Every Job Application Should Stick to 4 Questions
FEBRUARY 23, 2017
Is your company struggling to attract enough job candidates? Stop blaming the job boards, recruiters, HR or even the jobseekers. Maybe it's time for a job application makeover.
The traditional job application form is a relic from the 1940s. Even with the shift to online recruitment, many organizations merely took the archaic paper application and digitized it, providing little room for companies to distinguish the most skilled and ambitious from the slacker.
The last thing you want to do in a tight job market is make it unpleasant to apply. Qualified candidates leak out of the recruitment funnel at an excruciatingly costly rate. It's a significant, but unaddressed problem.
Traditional management and HR thinking holds that lengthy applications will screen out apathetic candidates and good talent will be dedicated enough to fill out more information. That is logical and it used to worked... but not in this era.
Job Applicants Have Evolved
According to CareerBuilder, 60 percent of job seekers quit in the middle of filling out online job applications due to length or complexity.
Speed and responsiveness is imperative for a good candidate experience. HR needs to take a lesson from sales and marketing. I can apply for a mortgage, get an insurance quote and even speak with a doctor in seconds on my smartphone. But when it comes to applying for a job, I have to enter my entire life history into an online application.
So what can you do to make your job application appealing to the modern workforce?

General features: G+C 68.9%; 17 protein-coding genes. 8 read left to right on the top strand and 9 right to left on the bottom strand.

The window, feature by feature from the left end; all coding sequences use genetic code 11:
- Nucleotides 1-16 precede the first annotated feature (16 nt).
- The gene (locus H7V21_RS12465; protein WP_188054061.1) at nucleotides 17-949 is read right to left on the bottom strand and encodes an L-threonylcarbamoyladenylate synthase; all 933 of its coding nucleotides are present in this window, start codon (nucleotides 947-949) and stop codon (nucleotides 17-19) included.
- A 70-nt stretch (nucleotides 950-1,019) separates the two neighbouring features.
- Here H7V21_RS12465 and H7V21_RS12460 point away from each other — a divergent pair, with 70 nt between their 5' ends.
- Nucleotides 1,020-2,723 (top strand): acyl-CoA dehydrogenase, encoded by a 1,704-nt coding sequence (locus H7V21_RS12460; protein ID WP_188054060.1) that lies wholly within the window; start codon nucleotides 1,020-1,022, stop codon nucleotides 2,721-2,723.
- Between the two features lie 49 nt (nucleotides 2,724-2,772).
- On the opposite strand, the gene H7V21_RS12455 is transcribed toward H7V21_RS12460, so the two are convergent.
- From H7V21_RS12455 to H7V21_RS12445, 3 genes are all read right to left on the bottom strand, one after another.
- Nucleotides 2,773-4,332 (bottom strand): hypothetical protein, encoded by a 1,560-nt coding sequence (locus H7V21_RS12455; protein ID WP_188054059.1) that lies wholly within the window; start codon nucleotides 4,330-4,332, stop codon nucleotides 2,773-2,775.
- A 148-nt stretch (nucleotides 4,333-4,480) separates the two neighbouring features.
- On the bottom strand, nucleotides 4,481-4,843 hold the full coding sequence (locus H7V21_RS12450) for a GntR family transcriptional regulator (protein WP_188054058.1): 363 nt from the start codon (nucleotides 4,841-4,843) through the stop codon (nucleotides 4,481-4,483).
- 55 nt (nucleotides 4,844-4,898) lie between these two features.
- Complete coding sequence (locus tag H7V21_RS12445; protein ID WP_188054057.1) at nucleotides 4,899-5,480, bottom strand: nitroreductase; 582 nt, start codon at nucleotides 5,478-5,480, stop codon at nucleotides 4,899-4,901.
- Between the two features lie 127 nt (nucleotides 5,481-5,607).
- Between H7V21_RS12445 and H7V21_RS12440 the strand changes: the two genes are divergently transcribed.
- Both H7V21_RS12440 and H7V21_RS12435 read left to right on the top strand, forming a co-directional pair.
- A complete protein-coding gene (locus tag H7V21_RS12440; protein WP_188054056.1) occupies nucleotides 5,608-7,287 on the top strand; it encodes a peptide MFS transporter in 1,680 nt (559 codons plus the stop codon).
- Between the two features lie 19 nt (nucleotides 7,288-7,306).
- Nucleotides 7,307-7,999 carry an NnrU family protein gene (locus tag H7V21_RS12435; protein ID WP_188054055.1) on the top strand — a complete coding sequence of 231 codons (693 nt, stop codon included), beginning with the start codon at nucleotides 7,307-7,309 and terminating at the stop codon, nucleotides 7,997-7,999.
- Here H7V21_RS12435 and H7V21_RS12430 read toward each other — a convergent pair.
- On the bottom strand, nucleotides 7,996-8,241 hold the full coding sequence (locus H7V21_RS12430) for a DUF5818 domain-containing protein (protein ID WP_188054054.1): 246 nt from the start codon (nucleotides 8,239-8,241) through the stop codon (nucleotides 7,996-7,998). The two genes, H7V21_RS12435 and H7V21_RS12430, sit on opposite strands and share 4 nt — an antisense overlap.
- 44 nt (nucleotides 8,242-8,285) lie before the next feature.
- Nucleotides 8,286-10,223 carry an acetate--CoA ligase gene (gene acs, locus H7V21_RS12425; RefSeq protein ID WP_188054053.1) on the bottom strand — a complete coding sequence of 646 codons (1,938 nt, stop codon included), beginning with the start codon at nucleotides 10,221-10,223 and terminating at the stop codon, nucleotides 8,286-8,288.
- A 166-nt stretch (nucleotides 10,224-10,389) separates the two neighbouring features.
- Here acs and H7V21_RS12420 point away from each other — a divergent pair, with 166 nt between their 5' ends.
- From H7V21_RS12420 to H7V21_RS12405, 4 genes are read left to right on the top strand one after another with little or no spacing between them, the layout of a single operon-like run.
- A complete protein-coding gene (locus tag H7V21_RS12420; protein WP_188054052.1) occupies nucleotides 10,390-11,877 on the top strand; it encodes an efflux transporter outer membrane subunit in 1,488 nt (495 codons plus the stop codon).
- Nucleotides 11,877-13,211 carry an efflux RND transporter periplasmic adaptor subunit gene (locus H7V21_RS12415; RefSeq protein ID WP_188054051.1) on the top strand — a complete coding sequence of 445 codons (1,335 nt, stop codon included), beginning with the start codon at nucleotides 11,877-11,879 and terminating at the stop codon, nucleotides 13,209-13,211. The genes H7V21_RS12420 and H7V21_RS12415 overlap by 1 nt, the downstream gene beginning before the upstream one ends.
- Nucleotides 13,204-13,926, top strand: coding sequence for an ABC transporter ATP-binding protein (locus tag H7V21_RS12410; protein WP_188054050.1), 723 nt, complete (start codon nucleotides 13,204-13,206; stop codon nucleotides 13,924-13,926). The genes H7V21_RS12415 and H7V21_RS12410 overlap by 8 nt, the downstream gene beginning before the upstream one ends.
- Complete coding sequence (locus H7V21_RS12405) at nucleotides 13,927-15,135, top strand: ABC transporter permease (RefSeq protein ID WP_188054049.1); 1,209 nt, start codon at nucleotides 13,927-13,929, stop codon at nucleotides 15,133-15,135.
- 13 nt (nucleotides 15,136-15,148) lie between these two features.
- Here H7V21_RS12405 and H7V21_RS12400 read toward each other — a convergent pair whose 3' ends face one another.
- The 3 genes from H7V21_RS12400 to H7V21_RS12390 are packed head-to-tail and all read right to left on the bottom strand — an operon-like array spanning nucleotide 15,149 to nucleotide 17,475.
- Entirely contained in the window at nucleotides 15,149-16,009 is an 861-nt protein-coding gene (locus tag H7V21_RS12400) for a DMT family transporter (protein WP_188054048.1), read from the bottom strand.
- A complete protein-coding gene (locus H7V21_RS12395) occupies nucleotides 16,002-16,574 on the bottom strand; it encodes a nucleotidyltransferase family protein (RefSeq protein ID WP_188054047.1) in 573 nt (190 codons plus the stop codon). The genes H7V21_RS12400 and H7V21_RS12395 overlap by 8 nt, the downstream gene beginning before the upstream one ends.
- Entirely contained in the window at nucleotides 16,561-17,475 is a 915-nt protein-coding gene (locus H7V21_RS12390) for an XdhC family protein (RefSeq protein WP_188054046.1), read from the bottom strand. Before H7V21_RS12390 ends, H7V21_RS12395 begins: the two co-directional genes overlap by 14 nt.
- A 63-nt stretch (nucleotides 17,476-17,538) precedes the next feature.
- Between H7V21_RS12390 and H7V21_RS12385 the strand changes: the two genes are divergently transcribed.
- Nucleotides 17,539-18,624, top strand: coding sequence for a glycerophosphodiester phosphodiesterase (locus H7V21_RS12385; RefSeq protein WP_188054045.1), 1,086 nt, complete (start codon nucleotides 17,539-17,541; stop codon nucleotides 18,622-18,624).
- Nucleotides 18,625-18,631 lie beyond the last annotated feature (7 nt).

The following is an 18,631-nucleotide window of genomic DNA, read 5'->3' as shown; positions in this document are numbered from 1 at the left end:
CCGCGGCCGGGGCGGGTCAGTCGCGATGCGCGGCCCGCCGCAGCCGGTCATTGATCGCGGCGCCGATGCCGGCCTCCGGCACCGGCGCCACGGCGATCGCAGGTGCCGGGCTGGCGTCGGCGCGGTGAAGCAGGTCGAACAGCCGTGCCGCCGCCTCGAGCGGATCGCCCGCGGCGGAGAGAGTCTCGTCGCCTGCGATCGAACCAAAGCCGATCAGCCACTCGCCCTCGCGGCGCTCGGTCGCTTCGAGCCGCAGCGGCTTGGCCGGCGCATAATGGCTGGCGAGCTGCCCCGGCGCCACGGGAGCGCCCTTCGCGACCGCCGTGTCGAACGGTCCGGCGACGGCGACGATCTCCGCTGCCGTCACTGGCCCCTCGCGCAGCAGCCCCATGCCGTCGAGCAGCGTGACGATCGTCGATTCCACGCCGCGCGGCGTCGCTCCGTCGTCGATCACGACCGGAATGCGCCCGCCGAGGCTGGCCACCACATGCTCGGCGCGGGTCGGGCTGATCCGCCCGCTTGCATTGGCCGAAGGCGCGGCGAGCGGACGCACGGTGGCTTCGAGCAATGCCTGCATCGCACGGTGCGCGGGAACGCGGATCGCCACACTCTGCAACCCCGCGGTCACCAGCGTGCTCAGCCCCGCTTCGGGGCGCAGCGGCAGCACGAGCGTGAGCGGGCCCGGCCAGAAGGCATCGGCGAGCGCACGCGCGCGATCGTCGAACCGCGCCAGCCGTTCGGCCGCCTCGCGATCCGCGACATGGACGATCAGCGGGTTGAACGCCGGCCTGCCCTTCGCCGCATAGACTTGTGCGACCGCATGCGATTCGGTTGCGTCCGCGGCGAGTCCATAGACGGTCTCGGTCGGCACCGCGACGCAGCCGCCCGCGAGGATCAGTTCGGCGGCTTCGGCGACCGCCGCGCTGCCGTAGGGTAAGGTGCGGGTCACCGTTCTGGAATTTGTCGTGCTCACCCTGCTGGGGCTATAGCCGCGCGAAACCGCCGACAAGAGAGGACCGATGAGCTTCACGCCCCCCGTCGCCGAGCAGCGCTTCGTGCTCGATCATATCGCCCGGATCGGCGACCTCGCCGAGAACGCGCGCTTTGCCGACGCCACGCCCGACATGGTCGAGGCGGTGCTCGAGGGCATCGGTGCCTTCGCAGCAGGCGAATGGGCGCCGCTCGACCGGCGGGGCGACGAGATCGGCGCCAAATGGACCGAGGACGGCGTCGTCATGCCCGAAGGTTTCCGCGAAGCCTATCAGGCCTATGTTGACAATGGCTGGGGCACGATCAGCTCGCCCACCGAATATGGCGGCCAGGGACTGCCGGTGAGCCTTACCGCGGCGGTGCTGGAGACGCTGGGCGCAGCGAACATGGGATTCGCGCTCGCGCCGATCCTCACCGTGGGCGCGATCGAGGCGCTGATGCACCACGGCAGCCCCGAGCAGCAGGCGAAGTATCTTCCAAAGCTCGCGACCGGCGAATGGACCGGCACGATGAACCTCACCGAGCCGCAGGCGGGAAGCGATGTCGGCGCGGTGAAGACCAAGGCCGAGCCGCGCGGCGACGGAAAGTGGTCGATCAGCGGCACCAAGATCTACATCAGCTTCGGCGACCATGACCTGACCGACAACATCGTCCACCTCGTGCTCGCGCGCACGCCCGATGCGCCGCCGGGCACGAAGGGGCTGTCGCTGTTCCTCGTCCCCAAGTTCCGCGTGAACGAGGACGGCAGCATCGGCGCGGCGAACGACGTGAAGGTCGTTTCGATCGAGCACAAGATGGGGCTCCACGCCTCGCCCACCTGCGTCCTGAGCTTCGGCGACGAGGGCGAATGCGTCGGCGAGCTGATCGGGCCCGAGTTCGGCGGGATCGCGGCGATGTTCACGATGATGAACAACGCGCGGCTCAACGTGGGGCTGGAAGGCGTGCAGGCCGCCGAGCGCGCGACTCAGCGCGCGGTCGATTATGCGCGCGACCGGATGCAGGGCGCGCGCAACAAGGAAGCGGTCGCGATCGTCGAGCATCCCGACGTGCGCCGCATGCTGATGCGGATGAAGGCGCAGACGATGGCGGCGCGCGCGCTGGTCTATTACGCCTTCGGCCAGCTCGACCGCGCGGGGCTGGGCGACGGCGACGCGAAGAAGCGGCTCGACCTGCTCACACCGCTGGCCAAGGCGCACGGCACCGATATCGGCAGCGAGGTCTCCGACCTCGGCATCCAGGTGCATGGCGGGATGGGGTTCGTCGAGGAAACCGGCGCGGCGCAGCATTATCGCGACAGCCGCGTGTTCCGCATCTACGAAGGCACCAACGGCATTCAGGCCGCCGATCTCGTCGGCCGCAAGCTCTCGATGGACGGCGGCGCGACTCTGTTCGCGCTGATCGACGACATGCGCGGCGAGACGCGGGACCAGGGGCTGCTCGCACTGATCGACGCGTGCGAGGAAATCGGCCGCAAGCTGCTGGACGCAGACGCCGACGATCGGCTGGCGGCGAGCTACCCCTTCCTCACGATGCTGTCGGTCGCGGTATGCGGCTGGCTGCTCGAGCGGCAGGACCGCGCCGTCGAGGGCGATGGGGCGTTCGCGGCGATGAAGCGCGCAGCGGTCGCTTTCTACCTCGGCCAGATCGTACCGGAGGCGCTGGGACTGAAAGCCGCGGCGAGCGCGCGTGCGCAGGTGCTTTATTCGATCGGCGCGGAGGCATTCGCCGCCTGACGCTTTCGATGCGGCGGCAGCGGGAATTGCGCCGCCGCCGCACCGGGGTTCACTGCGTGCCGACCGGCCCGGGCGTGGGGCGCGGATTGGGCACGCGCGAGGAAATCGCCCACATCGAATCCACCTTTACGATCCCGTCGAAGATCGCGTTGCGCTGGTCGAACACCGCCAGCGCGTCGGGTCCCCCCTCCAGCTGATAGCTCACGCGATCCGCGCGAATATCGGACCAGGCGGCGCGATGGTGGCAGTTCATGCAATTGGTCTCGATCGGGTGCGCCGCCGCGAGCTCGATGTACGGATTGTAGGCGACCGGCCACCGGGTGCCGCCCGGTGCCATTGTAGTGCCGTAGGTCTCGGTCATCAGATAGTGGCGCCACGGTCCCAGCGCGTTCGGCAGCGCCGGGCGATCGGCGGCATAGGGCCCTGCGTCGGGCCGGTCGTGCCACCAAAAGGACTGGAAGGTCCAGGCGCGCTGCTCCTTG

Start with this question: What information do we absolutely need to know that would automatically disqualify an applicant or identify a potentially good employee? Do you really need a name? Does knowing if the candidate is named Mary Smith, Jose Lopez, or Mohammed Abdul help you qualify him or her? No. It more likely allows unconscious bias to creep in.
Here are the four things you really need:
A phone number or email address is good enough. Having both is convenient but not essential. All you need is a means to contact the applicant if he or she is qualified based on his or her responses to the questions.
Every single one of your questions should help determine if the candidate meets your minimum job requirements. You can simply ask "what is the highest level of education you completed" with a checklist from GED to graduate degree. Isn't this really what you want to know? You can get the names of schools, types of degrees, and dates of graduation later if they meet your minimum requirement.
Do the position require a minimum number of years or a specific type of experience? You can simply ask a yes-no question for each one, such as "Do you have a minimum of 5 years experience?" or provide fill in the blank if you require special skills.
4) Licenses or Certifications
Again, focus on the "need to know." You can just simply ask "Do you have a valid license to practice medicine or drive a vehicle?" A simple yes or no does it.
And there you have it, the four questions that get you exactly what you need to know to screen out or move forward with an applicant.
For the successful candidates that pass the first filter you can now send an email, set up a phone interview, request a resume, or ask them to submit additional information. After that first interaction, applicants will be much more receptive to completing a lengthy application and providing the information you need.
Before I end, let me address the elephant in the room. After reading this many recruiters and hiring managers will undoubtedly reject the short application because even more jobseekers will apply, flooding their inbox and making more work. But that's what good applicant tracking software does. It helps widen the recruiting funnel, but lessens the need to touch unqualified applications.
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